As the police raided Stonewall, they forced patrons up against the walls, scrutinizing their outfits and checking the genders displayed on respective state-issued IDs. Police officers then took many “in question” individuals to the back of the night club to visually inspect their genitalia to see if individuals were cross-dressing and, therefore, subject to arrest.
Such outwardly malignant discrimination was not uncommon at this time. Members of the LGBTQ community faced harassment and malice in all facets of life. Many other gay night clubs had been violently shut down in the preceding years. Why then was Stonewall different and why did it cause such a vehement reaction?
For starters, the Stonewall Inn was a safe spot for the marginalized of the marginalized. Within the LGBTQ community, transgender individuals were (and arguably still are) often cast to the side and shunned. During this era, many gay bars and night clubs did not permit transgender individuals to enter. Conversely, Stonewall was a mecca for “drags” and “queens” and individuals of all sexual identities and expressions.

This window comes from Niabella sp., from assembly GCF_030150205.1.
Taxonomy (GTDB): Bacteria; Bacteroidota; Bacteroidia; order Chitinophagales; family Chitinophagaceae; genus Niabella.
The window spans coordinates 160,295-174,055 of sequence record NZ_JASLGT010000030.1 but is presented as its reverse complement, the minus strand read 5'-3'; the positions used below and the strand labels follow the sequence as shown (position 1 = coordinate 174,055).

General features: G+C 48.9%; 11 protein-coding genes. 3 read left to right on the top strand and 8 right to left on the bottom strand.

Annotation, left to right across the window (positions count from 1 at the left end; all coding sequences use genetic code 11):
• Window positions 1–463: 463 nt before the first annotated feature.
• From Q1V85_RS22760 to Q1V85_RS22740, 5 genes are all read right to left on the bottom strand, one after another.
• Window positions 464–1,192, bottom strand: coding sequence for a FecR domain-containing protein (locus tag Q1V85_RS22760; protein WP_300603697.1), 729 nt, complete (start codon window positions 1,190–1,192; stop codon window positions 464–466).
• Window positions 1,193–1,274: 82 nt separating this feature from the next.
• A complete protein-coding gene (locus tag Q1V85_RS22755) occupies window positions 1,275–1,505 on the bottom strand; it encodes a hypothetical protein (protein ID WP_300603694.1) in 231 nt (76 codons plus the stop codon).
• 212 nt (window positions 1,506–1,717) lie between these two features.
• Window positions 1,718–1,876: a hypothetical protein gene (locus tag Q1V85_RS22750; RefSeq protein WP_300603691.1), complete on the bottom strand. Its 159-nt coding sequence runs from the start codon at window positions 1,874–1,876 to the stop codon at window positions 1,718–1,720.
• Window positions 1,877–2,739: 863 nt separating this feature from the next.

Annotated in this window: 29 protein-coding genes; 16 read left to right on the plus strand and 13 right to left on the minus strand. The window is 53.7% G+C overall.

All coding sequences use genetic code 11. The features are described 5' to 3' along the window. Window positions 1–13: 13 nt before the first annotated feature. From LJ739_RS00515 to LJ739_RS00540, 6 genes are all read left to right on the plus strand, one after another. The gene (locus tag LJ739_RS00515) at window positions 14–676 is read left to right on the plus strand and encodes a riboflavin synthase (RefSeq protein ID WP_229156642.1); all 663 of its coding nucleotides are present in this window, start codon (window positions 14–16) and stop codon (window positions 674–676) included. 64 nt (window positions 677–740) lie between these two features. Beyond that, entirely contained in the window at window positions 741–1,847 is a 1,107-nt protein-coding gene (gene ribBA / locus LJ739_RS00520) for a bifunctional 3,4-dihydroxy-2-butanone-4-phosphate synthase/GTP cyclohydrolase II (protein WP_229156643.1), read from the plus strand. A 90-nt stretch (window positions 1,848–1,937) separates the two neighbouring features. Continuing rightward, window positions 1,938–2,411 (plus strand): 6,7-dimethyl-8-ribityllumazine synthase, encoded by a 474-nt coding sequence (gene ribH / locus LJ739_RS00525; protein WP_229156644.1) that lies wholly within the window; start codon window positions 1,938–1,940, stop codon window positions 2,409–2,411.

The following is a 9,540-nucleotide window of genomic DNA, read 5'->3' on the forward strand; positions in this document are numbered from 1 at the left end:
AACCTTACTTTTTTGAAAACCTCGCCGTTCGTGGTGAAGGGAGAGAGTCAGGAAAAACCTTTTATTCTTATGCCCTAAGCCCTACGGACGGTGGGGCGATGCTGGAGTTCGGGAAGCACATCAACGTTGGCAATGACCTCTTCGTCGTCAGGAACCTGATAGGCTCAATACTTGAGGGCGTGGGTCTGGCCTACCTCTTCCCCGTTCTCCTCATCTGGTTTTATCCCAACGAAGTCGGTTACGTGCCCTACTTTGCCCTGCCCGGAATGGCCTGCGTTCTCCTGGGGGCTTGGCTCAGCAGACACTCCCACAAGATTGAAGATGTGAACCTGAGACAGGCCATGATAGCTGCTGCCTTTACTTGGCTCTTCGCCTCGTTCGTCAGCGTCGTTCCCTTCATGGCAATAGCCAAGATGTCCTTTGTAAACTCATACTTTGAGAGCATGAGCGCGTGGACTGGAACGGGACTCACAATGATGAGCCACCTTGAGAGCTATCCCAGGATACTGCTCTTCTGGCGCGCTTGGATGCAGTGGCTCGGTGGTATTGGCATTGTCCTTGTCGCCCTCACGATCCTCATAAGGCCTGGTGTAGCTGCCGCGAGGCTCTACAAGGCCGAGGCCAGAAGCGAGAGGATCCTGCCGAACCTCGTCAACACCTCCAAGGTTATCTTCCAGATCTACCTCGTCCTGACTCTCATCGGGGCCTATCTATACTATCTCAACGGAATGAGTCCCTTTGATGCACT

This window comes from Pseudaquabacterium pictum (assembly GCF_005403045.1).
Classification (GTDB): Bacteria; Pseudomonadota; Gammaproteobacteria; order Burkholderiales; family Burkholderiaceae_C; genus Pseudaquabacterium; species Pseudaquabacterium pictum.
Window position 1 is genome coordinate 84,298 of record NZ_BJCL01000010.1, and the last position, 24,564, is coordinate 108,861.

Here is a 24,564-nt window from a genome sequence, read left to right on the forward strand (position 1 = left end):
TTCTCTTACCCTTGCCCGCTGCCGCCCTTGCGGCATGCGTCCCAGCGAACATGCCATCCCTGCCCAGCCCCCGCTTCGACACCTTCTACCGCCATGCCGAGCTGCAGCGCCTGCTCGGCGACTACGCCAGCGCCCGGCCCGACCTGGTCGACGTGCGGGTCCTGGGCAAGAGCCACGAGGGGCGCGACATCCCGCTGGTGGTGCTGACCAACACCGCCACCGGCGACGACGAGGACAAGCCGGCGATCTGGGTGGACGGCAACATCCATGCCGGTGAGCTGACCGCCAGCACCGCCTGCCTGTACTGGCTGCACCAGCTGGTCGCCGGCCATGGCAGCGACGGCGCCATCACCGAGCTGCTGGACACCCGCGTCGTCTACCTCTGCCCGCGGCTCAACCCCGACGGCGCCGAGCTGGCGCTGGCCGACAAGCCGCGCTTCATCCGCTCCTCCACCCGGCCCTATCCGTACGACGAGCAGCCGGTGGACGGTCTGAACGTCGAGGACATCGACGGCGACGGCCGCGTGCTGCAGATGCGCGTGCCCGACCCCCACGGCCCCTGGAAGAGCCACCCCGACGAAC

Underage individuals found a home at Stonewall too. On the streets of New York City, there was a population of gay boys and girls who had been kicked out of their homes and had nowhere to turn. With only a three dollar cover charge and a commission of never turning anyone away, these adolescents were able to escape the cold, brusque streets of New York City and find a community.
On June 28t, those inside the Stonewall Inn decided to fight back. When the single place you can dance freely, love candidly, and dress unabashedly is being taken away from you, you do everything you can to stop it. As legend has it, as soon as the raids began someone threw a shot glass at the wall and implored, “Well, why don’t we do something?”
By 4 a.m., the Stonewall Inn had seen fire and shattered glass. Several patrons had been dragged to jail, the protestors had dispersed, and the streets were quiet. However, the battle was far from over; the armies just needed to regroup and recharge. The riots picked back up the next day and protesters demonstrated for six days in the streets in front of the Inn.